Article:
We shouldn’t expect a Budget to do everything and it is often appropriate to take up issues in other forums and through dedicated reviews. But we are not given a strong enough sense here of where the Government is heading on the big questions.

In health, the approach continues to underpin a set of policy, funding and organisational arrangements that focus overwhelmingly on treating illness while side-stepping measures to support a coherent approach to prevention. As in education, future funding arrangements with the States remain an unresolved tension.

School education policy and funding remains fragmented across levels of government and sectors. The Commonwealth is showing signs that it wishes to get out of some parts of school education but remain in others, but the coherence of its policy position is not clear. What is also unclear is how policy tensions with the States and between the public and private sectors will be resolved. The big unresolved issue is the medium term trajectory for funding – associated with the so-called “Gonski funds” and this is not just a Commonwealth issue. The State, Catholic and Independent school systems need to examine their positions carefully and not simply expect a pot of money to be put in front of them. They need to consider the efficiency, effectiveness and future readiness of their schools. Who seriously thinks that the way we spend our school education dollars is the best it can be?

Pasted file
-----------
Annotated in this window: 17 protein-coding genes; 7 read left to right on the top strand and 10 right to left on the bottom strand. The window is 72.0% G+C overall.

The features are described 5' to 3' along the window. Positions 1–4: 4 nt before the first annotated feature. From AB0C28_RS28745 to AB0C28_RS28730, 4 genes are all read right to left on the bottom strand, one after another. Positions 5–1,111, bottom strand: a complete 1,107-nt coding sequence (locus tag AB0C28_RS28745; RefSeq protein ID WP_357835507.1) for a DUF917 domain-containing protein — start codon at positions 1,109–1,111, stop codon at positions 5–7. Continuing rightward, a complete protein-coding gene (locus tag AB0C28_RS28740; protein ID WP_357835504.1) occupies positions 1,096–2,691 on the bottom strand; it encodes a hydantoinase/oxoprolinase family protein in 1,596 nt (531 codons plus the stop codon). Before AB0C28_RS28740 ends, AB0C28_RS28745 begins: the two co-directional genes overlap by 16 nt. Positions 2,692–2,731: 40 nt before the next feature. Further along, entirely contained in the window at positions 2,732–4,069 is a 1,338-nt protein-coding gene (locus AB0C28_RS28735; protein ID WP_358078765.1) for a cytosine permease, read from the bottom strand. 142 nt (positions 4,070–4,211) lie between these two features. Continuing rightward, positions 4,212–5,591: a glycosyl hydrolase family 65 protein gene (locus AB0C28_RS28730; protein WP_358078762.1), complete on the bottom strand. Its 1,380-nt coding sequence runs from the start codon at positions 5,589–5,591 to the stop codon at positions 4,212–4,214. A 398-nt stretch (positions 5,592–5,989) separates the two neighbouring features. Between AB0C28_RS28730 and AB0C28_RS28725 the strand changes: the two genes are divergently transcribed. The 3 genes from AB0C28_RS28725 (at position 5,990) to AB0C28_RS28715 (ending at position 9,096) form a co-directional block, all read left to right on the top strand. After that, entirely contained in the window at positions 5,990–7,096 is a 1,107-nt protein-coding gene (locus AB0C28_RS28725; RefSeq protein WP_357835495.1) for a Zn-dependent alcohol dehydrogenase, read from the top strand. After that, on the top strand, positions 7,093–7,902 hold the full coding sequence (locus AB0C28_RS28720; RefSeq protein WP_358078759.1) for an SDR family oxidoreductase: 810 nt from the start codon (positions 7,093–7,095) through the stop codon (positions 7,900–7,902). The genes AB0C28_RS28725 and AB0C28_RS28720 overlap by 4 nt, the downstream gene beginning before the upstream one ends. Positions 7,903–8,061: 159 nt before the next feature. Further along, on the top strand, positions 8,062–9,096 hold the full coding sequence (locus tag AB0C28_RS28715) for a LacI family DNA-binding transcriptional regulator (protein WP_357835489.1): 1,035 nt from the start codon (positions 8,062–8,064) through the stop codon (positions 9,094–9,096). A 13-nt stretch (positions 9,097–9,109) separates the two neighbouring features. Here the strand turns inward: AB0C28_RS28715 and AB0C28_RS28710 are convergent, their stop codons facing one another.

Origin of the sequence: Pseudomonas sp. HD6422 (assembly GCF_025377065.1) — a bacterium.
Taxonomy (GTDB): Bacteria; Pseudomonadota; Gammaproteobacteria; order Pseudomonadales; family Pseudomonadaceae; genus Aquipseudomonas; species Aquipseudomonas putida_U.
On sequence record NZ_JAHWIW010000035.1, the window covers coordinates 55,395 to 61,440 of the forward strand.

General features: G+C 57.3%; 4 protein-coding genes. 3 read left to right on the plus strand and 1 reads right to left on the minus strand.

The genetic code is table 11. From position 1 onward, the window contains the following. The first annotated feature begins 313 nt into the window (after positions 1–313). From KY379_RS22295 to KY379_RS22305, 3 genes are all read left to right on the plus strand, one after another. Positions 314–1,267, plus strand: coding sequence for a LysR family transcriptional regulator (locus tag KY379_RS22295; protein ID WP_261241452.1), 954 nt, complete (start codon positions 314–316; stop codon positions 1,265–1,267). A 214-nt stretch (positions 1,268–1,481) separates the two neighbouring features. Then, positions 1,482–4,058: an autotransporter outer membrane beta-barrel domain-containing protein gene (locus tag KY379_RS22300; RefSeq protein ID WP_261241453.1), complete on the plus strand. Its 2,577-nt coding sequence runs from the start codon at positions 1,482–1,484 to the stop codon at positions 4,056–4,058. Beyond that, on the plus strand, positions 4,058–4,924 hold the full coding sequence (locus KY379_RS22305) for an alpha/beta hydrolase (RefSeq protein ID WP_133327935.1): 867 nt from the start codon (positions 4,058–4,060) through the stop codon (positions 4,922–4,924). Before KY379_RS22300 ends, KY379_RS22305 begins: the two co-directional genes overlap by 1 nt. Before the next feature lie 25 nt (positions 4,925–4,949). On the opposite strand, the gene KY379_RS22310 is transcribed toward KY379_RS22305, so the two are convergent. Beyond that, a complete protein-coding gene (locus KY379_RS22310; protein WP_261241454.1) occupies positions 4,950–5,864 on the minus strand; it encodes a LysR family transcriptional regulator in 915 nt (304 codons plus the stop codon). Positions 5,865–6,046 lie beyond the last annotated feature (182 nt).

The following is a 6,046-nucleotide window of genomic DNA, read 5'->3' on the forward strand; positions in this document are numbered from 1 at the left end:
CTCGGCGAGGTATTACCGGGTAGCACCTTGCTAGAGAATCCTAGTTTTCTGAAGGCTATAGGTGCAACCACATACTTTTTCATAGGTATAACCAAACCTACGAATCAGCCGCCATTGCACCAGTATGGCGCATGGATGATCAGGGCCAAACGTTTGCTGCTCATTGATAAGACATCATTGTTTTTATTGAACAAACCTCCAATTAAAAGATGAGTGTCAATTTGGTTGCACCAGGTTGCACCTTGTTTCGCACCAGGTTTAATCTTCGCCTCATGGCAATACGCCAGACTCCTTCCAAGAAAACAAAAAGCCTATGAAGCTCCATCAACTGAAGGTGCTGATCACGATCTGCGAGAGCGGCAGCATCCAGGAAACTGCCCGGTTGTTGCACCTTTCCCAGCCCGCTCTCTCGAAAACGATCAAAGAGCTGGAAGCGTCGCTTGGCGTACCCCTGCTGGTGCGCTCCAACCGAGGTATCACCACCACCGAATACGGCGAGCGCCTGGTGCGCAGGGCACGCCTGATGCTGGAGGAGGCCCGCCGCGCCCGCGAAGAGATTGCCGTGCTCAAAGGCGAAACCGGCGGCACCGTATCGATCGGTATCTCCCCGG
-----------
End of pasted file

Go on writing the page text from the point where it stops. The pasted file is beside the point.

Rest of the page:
We can’t be sure of the Government’s intent from this budget and we will look for signs in the coming months.

In tertiary education and skills development, our governments continue to support fragmentation across different sectors and levels of government, and fail to integrate higher education, vocational education, labour market programs and skills programs for industry in order to enable the best and fairest results for individual students and workers, and for businesses. As the Business Council has been pointing out recently, developing a more coherent approach to skills development is a huge and important issue for the community and the economy.

The fundamental policy and funding challenges that remain, risk being addressed in fragmented ways – some through special reviews (for example, Medicare Benefits) and others through intergovernmental negotiations (vocational education entitlements). The Review of the Federation will be used to look at school and health system architecture, and departmental or political processes will be used for measures such as the unresolved higher education package.